Critical Review on Genetic Technology



CriticalReview on Genetic Technology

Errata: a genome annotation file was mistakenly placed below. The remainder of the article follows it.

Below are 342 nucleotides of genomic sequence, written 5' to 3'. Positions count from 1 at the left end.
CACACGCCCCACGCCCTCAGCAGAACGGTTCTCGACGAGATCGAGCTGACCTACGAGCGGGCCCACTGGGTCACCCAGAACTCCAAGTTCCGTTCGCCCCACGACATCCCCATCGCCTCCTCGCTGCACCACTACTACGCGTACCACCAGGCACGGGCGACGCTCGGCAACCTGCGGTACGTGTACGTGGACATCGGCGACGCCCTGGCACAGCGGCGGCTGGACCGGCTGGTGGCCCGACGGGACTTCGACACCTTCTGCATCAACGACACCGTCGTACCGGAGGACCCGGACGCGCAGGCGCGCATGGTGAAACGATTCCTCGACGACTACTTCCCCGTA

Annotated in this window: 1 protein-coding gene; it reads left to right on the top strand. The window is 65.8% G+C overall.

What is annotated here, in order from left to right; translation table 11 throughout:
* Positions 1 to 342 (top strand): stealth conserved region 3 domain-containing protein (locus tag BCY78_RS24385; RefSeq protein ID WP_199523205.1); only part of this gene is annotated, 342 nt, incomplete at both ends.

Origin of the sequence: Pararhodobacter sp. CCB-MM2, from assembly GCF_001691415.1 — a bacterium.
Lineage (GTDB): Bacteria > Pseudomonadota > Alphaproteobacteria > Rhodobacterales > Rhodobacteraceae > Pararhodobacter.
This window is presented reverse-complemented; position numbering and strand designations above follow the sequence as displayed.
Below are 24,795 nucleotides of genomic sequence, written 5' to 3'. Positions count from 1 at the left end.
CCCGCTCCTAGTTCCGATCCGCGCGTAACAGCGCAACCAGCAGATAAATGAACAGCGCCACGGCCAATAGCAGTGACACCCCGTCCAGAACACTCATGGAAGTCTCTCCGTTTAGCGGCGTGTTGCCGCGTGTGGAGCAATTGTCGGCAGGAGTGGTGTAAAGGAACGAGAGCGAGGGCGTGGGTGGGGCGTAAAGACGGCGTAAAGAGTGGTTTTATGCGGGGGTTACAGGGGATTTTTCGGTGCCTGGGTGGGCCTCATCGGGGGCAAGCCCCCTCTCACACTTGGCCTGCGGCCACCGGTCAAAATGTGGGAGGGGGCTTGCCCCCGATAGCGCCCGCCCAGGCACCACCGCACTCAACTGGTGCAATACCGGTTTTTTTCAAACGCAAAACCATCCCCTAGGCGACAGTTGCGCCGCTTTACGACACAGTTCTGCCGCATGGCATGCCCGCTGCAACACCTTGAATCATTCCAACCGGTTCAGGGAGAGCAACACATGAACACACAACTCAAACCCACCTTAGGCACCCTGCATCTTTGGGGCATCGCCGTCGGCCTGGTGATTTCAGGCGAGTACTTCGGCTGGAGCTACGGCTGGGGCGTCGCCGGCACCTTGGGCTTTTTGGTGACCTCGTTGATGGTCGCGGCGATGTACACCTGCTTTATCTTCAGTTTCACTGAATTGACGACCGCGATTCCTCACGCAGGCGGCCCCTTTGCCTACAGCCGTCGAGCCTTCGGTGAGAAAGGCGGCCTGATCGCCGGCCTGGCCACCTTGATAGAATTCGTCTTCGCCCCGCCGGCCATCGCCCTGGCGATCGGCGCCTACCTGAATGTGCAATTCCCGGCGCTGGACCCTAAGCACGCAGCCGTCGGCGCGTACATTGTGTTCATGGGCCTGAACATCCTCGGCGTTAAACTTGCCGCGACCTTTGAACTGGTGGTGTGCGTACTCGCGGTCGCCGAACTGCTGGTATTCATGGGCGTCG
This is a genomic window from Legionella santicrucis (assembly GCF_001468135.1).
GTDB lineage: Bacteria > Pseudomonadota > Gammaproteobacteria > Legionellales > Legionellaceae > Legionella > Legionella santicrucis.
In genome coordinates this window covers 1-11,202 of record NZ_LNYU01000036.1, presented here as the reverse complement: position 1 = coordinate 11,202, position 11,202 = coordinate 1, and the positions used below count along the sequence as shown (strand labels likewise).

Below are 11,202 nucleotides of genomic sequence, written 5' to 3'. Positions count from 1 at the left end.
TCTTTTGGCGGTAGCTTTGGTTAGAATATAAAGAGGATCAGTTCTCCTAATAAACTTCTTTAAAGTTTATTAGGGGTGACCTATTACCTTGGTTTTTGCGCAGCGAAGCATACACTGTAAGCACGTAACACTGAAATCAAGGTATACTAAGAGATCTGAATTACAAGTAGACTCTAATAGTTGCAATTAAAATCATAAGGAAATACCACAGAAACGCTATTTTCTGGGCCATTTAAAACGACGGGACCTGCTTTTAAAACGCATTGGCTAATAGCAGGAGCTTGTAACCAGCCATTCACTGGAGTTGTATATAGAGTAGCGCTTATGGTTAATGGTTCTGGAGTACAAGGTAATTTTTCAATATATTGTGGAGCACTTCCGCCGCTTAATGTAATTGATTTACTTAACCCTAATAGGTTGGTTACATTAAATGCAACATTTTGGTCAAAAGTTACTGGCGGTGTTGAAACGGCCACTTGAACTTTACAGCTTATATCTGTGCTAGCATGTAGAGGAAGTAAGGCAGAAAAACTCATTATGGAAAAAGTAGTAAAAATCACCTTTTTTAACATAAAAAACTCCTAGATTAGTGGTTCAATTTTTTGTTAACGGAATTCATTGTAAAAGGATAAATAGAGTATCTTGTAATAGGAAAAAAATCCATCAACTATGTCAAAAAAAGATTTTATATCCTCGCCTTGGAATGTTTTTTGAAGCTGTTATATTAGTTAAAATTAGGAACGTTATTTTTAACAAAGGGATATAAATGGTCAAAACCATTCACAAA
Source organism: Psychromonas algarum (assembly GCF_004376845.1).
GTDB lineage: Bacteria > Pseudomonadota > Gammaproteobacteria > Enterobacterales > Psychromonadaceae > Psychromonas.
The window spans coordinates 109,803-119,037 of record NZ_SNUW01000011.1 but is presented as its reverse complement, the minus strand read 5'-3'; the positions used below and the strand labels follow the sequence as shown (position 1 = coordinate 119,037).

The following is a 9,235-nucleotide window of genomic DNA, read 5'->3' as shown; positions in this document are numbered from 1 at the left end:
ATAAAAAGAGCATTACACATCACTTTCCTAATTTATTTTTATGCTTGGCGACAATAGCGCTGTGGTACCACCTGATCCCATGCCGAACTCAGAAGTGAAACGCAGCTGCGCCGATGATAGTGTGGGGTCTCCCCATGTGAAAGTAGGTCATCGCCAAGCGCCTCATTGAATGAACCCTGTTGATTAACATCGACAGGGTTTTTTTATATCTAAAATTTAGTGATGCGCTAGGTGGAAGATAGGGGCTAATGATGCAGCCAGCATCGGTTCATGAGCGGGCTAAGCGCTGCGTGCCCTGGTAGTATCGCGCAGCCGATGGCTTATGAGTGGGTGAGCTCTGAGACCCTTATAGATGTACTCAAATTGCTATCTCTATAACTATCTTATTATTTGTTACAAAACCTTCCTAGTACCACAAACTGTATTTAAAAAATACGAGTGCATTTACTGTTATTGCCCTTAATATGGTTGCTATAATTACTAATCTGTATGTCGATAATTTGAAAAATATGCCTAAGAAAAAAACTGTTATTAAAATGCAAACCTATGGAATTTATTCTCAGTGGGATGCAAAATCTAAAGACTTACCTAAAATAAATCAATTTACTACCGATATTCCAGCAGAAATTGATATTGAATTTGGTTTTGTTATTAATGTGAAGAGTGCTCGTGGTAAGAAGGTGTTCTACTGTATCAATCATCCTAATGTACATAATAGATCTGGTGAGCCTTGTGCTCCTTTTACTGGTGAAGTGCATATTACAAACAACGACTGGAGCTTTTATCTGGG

AllisonWilson, Ricarda SteinbrecherPh.D and Jonathan Latham, Ph.D. (2004) ofthe UK-based Econexus.Where: The report on GenomeScrambling-Myth or Reality, by a non-profit public interest researchorganization, reveals that genes placed in plant cells cause adesired but widespread mutation throughout its genome. However,because of the limited understanding on D.N.A, not every outcome onforeigngenetic insertion can be predicted. Consequently, the healthrisks associated with the technology outweigh all perceivedbenefits.Who: Allison Wilson, Ph.D., Jonathan Latham,Ph.D. and Ricarda Steinbrecher, who are scholars in the AmericanAcademy of Environmental Sciences. No guarantee is given for thepredicted outcome, but the report indicates that the mutations’ mayaffect an individual positively or negatively. When:Although the report was last reviewed in 2010, Jeffrey Smith (2011)later advices doctors to prescribe non-GMO foods to the patients. Itis a clear indication that the results from different fields arecontradicting.What: Thereport bases its argument on an experiment by advocates of geneticengineering who claim that the technology is predictable, safe andprecise. Based on the acquired resistance to pests by the plant underexperiment, the article suggests the process to be integrated intohuman beings being a “simple process” anyway. However, monstrousrisks are overly associated with genetic engineering. A variety ofunwanted results may occur such as overproduction of toxins,reduction of nutritional quality in plants and a change in the way anorganism reacts to the environment.How: I was disappointed thatno major sources were cited. Moreover, a sense of ignorance can beattributed to the report because a single mutation has the ability toinfluence many genes.This makes it difficult to certify therecommendation. In summary, further tests areneeded for the recommendation to be valid. The consumer possessesevery right to know what to engage in and where it comes from.